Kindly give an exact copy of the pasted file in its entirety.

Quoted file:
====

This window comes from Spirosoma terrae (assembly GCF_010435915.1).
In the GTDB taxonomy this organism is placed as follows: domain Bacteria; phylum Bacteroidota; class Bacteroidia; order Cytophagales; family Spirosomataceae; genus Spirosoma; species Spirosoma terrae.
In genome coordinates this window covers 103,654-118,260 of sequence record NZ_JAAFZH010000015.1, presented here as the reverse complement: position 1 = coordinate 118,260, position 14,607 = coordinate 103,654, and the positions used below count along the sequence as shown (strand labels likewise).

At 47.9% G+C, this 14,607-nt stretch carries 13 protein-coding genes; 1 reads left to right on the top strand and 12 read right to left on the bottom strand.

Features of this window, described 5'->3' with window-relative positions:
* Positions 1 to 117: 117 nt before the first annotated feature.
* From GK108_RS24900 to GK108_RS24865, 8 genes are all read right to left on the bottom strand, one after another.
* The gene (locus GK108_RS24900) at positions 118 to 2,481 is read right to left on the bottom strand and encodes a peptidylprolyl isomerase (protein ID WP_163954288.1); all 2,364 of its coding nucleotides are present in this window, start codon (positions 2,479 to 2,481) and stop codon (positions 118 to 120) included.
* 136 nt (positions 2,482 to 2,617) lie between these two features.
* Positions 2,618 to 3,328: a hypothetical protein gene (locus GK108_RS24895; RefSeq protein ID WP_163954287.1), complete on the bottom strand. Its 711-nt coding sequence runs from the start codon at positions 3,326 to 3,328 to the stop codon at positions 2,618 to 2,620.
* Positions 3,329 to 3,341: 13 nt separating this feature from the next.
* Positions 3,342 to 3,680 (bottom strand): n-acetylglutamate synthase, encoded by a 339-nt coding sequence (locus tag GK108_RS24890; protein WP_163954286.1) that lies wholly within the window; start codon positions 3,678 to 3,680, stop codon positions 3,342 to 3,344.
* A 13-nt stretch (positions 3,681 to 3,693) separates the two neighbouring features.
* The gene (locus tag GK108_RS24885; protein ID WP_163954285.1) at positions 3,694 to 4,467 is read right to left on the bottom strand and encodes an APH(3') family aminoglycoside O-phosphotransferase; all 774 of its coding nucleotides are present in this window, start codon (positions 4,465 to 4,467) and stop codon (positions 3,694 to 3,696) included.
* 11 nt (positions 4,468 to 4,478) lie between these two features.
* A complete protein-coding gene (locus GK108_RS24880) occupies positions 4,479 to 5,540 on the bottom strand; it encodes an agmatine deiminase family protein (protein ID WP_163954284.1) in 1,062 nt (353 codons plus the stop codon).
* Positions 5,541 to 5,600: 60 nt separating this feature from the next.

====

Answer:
This window comes from Spirosoma terrae (assembly GCF_010435915.1).
In the GTDB taxonomy this organism is placed as follows: domain Bacteria; phylum Bacteroidota; class Bacteroidia; order Cytophagales; family Spirosomataceae; genus Spirosoma; species Spirosoma terrae.
In genome coordinates this window covers 103,654-118,260 of sequence record NZ_JAAFZH010000015.1, presented here as the reverse complement: position 1 = coordinate 118,260, position 14,607 = coordinate 103,654, and the positions used below count along the sequence as shown (strand labels likewise).

At 47.9% G+C, this 14,607-nt stretch carries 13 protein-coding genes; 1 reads left to right on the top strand and 12 read right to left on the bottom strand.

Features of this window, described 5'->3' with window-relative positions:
* Positions 1 to 117: 117 nt before the first annotated feature.
* From GK108_RS24900 to GK108_RS24865, 8 genes are all read right to left on the bottom strand, one after another.
* The gene (locus GK108_RS24900) at positions 118 to 2,481 is read right to left on the bottom strand and encodes a peptidylprolyl isomerase (protein ID WP_163954288.1); all 2,364 of its coding nucleotides are present in this window, start codon (positions 2,479 to 2,481) and stop codon (positions 118 to 120) included.
* 136 nt (positions 2,482 to 2,617) lie between these two features.
* Positions 2,618 to 3,328: a hypothetical protein gene (locus GK108_RS24895; RefSeq protein ID WP_163954287.1), complete on the bottom strand. Its 711-nt coding sequence runs from the start codon at positions 3,326 to 3,328 to the stop codon at positions 2,618 to 2,620.
* Positions 3,329 to 3,341: 13 nt separating this feature from the next.
* Positions 3,342 to 3,680 (bottom strand): n-acetylglutamate synthase, encoded by a 339-nt coding sequence (locus tag GK108_RS24890; protein WP_163954286.1) that lies wholly within the window; start codon positions 3,678 to 3,680, stop codon positions 3,342 to 3,344.
* A 13-nt stretch (positions 3,681 to 3,693) separates the two neighbouring features.
* The gene (locus tag GK108_RS24885; protein ID WP_163954285.1) at positions 3,694 to 4,467 is read right to left on the bottom strand and encodes an APH(3') family aminoglycoside O-phosphotransferase; all 774 of its coding nucleotides are present in this window, start codon (positions 4,465 to 4,467) and stop codon (positions 3,694 to 3,696) included.
* 11 nt (positions 4,468 to 4,478) lie between these two features.
* A complete protein-coding gene (locus GK108_RS24880) occupies positions 4,479 to 5,540 on the bottom strand; it encodes an agmatine deiminase family protein (protein ID WP_163954284.1) in 1,062 nt (353 codons plus the stop codon).
* Positions 5,541 to 5,600: 60 nt separating this feature from the next.